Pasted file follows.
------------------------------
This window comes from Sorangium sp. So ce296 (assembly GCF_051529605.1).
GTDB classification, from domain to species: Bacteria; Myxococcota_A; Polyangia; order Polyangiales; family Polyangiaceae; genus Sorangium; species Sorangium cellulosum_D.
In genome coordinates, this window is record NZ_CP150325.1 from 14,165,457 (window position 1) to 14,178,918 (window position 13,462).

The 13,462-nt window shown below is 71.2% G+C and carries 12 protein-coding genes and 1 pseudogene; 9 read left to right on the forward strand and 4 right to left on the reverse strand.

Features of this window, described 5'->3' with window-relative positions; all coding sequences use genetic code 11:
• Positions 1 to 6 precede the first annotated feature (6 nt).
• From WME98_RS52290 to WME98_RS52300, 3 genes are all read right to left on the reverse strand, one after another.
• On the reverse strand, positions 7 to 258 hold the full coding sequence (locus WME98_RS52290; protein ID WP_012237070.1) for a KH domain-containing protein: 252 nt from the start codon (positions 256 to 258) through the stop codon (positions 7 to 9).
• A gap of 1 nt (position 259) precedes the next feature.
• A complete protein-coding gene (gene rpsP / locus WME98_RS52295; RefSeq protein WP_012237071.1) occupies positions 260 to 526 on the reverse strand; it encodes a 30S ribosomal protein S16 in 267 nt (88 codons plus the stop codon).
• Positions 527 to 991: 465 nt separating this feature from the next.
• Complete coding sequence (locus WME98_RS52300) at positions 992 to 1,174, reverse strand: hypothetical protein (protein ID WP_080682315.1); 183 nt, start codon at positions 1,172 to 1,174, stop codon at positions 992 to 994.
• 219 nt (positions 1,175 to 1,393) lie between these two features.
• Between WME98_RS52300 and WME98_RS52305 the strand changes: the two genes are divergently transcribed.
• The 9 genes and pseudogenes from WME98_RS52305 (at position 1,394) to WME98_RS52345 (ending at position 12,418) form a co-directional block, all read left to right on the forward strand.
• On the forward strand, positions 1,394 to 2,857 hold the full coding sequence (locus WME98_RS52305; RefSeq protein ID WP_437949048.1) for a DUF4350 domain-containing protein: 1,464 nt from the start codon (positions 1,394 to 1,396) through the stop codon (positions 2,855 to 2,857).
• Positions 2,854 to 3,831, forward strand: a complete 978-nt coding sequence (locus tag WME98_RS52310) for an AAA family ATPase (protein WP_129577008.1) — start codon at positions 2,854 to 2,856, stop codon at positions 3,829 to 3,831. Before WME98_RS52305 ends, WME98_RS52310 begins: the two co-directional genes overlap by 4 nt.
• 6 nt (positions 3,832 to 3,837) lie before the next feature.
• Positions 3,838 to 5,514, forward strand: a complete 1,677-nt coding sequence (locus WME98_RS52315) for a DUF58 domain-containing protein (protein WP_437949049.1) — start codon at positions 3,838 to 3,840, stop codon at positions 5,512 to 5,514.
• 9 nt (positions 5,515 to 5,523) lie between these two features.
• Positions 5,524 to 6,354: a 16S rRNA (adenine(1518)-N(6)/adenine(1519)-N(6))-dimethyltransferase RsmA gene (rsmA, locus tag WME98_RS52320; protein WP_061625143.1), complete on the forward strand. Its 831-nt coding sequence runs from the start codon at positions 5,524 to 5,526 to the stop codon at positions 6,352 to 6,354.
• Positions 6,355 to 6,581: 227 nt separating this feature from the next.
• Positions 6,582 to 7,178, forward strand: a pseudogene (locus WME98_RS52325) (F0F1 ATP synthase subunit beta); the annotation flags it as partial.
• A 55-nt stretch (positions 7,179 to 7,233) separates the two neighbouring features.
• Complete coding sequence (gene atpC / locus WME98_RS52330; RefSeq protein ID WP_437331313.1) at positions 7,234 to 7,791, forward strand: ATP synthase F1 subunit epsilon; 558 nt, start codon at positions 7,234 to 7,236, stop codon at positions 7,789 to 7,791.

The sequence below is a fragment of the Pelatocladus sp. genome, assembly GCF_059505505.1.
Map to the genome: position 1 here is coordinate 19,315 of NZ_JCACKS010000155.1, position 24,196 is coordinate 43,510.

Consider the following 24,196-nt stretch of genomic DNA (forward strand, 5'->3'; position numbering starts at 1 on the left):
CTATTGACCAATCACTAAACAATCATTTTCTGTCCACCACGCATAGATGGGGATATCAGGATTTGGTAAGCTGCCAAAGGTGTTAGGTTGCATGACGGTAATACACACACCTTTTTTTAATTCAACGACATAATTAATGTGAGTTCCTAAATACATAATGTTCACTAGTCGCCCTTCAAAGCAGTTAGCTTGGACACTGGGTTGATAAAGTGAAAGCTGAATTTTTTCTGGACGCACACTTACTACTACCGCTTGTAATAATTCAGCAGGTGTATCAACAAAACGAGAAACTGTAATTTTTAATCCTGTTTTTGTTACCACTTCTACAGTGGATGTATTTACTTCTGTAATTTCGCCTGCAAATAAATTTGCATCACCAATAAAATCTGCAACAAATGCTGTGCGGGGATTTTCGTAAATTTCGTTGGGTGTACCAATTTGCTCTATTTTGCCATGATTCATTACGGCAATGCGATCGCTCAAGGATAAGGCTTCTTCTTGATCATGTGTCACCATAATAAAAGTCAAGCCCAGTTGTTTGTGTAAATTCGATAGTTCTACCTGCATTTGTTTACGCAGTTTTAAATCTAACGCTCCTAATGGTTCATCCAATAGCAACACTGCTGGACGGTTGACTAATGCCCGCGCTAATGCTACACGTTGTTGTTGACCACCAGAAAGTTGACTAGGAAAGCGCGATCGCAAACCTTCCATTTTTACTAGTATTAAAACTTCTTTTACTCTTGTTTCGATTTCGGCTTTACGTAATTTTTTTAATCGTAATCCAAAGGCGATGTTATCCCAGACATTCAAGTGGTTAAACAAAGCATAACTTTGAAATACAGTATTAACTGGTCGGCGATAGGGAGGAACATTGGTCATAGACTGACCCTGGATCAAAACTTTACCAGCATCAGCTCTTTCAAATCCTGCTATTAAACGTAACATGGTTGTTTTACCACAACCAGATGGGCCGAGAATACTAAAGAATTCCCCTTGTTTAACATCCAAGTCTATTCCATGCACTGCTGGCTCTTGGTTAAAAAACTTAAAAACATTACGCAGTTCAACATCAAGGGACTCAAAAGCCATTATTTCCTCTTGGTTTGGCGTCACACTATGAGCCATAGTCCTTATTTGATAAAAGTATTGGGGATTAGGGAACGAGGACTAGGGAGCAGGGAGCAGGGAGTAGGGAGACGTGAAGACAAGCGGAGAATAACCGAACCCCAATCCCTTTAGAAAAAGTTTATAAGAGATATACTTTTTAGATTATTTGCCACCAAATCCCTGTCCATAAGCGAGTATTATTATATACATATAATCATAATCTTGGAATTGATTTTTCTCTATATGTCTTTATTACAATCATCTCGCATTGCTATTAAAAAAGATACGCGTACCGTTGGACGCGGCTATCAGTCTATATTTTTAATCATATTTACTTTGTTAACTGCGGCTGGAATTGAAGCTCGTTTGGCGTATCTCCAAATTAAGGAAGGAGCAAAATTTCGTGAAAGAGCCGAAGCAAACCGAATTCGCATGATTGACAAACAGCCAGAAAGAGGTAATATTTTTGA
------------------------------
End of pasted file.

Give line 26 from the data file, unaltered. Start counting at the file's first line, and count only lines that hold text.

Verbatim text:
The sequence below is a fragment of the Pelatocladus sp. genome, assembly GCF_059505505.1.